We were in Dallas Saturday, and interestingly enough, I learned about a restaurant that is known for its chili when I was researching BBQ joints. We headed out to Grapevine so that I could sample Tolbert’s Texas Red. I know, I’m always on the lookout for BBQ, but why not seek out great chili as well? It turns out that Tolbert’s has a very nice bowl of chili. So much so, that I would certainly return for another bowl. My wife’s steak also had a nice flavor, but I caught a glimpse of little Maddie’s hamburger. Let’s put it this way: I don’t plan on going to Tolbert’s for their burgers.

After a nice lunch, we piled into our van so that we could get to our hotel. Just as we turned the corner, I saw Bartley’s BBQ. It’s on my list! I had to stop for something. (As you may know, I’m trying to visit all BBQ establishments on the Texas Monthly Top 50).

As I walked in and perused their fare, I suddenly uttered, “That’s bologna!” They had barbecued bologna and I had to get some. The proprietor told me their specialty was brisket, so I ordered a half pound of the fatty stuff. He pulled out a fresh brisket and deftly cut to the fat. He was also careful to maximize on the crust so that I would fully enjoy this treat. To make the family happy, I grabbed a half dozen cinnamon rolls which are made at their sister bakery.

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It was much later before I enjoyed these take out treats, but the cinnamon rolls were delicious. The BBQ bologna was a definite treat. I can’t say that I’ve enjoyed this under appreciated meat quite this way.

The brisket is what caused my wife to call me an addict. She has drug addicts in her family and she hates that mentality. Apparently, my behavior isn’t that much different than a junkie looking to score. She just doesn’t appreciate a perfectly rendered piece of fat candied with a nice black crust.

Bartley’s BBQ easily earns a 4.0/5.0 from me. Everything I tried exceeded all expectations and they are a place you mustn’t overlook if you are in the Dallas area. Do yourself a favor, get some cinnamon rolls. Next time I will try their kolaches.

If you are looking for other joints that scored at least a 4.0, try Billy’s Old Fashion Barbecue and Stanley’s Famous Pit Barbecue.  You will not be disappointed.

Mercy Chefs Dallas Homeless Outreach–2/15/2015

Being a Mercy Chef is a lot of work, but the rewards are seemingly limitless. I am always awestruck to be blessed when I set out to bless others. It’s counter-intuitive. Receiving sounds like it should be better than giving. It’s like saying 2 + 2 = 5.

Now we aren’t total kooks by going all the way to Dallas to feed homeless people. After all, we have homeless people in Shreveport. We do serve at home and are presently exploring ways to get even more involved, but in Dallas, I have access to equipment and a network of incredible chefs where we can go where the homeless live and set up shop essentially in their living room to feed and fellowship. (Plus, I get to drive around a thirty-seven foot mobile kitchen). A fantasy of mine is to have a food truck so I could do this every day, but that’s another story.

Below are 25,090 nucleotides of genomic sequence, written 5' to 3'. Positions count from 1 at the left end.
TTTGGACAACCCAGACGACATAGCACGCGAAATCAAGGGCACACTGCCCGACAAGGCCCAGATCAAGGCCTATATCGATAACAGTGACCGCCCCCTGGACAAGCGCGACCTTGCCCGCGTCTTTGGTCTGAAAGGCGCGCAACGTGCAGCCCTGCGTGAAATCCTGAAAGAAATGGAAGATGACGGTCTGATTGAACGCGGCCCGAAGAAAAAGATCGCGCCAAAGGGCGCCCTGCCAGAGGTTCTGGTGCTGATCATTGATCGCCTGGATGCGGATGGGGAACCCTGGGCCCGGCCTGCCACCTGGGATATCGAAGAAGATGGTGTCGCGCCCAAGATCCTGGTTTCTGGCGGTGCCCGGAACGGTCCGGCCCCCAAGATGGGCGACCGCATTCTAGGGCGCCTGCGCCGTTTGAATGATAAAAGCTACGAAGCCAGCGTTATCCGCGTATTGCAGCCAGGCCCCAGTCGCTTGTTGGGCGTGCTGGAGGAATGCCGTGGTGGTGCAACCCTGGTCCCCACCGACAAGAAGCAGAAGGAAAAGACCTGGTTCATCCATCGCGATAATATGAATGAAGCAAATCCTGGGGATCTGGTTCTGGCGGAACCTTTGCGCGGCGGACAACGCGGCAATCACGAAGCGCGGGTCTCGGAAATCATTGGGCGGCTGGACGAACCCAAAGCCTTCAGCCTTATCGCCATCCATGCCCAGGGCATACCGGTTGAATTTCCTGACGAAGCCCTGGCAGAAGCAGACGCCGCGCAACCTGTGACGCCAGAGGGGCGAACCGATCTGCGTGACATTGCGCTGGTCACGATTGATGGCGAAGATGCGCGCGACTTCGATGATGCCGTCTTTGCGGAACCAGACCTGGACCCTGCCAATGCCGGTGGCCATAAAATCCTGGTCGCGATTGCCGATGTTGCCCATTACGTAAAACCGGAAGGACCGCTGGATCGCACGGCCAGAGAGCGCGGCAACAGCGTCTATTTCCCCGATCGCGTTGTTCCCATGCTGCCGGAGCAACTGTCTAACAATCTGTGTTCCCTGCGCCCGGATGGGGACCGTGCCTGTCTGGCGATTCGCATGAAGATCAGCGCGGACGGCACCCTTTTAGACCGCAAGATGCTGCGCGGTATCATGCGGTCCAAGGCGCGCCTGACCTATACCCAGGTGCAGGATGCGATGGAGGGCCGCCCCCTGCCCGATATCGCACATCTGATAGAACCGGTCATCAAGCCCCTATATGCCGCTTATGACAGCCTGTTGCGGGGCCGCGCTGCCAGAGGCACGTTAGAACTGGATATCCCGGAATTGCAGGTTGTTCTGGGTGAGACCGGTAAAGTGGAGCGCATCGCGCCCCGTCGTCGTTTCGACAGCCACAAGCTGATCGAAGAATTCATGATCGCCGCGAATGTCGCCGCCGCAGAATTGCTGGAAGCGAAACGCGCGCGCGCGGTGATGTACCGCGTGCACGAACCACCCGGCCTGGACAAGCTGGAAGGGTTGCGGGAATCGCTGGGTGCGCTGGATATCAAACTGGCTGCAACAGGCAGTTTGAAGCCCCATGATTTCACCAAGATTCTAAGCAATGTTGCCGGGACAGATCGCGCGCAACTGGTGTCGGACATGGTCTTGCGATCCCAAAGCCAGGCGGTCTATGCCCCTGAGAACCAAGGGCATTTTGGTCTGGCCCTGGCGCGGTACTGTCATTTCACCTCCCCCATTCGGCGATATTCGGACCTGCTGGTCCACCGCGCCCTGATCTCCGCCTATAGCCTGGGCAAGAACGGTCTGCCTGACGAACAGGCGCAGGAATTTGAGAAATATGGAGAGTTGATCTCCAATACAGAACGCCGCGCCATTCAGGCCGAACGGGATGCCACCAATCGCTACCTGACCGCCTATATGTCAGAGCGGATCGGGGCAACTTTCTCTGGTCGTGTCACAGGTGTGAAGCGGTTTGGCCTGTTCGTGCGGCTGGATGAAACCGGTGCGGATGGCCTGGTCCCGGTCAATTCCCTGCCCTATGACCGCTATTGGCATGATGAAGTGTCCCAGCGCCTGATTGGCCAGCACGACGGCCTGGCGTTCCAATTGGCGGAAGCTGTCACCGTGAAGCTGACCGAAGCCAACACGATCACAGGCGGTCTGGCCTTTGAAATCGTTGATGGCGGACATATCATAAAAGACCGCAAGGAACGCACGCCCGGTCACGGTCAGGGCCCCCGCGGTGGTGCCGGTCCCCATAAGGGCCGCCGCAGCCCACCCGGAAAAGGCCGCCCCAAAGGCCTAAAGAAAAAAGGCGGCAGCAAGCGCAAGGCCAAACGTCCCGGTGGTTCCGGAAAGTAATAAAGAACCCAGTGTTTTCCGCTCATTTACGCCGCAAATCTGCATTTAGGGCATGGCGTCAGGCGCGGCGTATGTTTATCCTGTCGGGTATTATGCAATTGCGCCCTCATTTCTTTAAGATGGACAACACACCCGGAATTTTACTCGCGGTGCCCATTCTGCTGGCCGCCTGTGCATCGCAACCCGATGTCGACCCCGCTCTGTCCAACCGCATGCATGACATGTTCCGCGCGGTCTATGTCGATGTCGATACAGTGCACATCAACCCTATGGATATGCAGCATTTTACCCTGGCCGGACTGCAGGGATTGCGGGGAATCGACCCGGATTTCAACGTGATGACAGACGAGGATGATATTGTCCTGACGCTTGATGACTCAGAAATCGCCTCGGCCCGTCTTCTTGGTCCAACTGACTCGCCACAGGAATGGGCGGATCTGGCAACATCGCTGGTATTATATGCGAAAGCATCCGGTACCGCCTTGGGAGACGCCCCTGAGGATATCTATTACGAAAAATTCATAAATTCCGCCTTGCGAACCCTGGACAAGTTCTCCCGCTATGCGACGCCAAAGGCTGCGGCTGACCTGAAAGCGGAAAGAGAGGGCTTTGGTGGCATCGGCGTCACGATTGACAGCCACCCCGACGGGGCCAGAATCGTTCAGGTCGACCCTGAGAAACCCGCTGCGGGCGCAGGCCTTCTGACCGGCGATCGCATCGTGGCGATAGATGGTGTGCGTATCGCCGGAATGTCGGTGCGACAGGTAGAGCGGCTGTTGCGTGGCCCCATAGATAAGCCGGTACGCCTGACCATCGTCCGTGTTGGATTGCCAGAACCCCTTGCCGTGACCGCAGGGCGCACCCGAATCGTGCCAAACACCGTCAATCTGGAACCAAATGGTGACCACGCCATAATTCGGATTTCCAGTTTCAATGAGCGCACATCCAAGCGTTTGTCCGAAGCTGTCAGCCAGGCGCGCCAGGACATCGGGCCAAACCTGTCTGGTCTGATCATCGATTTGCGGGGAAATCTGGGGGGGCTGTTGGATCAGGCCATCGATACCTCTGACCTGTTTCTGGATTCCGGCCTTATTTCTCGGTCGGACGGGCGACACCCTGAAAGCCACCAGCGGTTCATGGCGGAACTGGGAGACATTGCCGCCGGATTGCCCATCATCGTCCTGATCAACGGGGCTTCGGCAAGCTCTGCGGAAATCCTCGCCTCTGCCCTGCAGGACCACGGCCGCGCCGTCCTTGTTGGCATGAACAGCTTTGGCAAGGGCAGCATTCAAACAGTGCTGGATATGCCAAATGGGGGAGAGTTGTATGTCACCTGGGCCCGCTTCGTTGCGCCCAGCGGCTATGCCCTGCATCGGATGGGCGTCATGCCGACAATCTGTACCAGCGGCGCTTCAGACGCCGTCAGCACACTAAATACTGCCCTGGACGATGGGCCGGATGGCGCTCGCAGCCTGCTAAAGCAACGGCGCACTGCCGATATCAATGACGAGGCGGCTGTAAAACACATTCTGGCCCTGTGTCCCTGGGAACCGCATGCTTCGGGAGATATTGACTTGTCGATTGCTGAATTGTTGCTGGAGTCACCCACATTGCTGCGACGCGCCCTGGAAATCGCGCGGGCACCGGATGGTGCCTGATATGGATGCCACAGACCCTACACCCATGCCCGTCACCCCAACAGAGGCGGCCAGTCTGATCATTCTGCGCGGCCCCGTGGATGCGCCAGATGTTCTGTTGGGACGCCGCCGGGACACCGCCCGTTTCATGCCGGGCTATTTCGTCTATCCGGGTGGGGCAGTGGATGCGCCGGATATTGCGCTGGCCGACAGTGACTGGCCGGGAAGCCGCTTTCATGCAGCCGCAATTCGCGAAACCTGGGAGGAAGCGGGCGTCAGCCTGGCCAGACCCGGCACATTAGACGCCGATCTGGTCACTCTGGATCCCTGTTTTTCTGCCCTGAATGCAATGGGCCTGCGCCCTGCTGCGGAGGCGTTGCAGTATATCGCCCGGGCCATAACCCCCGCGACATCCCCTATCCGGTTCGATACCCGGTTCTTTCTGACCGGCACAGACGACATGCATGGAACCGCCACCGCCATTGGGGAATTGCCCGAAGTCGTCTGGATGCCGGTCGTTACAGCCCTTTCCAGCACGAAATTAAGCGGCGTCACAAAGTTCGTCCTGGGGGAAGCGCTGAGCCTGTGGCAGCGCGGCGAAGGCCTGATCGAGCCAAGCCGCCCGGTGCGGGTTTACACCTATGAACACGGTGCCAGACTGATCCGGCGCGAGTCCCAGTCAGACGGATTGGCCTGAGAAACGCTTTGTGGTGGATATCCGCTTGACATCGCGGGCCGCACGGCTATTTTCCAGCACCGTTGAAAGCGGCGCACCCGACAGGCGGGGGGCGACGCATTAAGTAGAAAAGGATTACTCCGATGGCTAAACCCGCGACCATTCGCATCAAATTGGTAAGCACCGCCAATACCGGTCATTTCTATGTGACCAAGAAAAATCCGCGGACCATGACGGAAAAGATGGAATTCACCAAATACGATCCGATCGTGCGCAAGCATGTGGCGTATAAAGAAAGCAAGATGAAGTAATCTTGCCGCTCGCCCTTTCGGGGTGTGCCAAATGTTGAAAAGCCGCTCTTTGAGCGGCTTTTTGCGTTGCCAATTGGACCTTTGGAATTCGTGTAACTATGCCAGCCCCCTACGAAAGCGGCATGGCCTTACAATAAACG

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My daughter, Alli, is hard at work while I’m creeping on her.

This is the second month where I was essentially in charge of the day. I did the shopping, drove the kitchen to the site, and oversaw the operation. I really enjoy the responsibility, yet I’m always humbled to be handed the reigns as I’m just a hack. I work with über talented chefs who do this sort of thing for a living. Cooking is my passion, but I’m just an amateur. When I started volunteering with Mercy Chefs, I was dishwasher guy. Even if I was still dishwasher guy I would be thrilled because it’s not about me. It’s about Jesus.

Every time I serve I’m reminded of Luke 14:13-14–“But when you give a feast, invite the poor, the crippled, the lame, the blind, and you will be blessed, because they cannot repay you. For you will be repaid at the resurrection of the just.”

I don’t think our motivation to serve others should be for blessings, though. We shouldn’t serve for fuzzy feelings or because others will give us a pat on the back. Our direction is clear. Christ commands us. We can’t serve him from our couch. We shouldn’t wait for others to do the work while we sit idly by. We shouldn’t make excuses because of our limitations or because we are too busy. Can we really be too busy to disobey Christ? Can we really be so apathetic that we just turn away when we see our neighbor in need? Are we Christians or are we merely poseurs?

The fields are ripe, Christian, and we have work to do. Whether you are a chef, or a teacher, or a lawyer, or a ditch digger, you have an assignment from our King.

Hypocritical Christian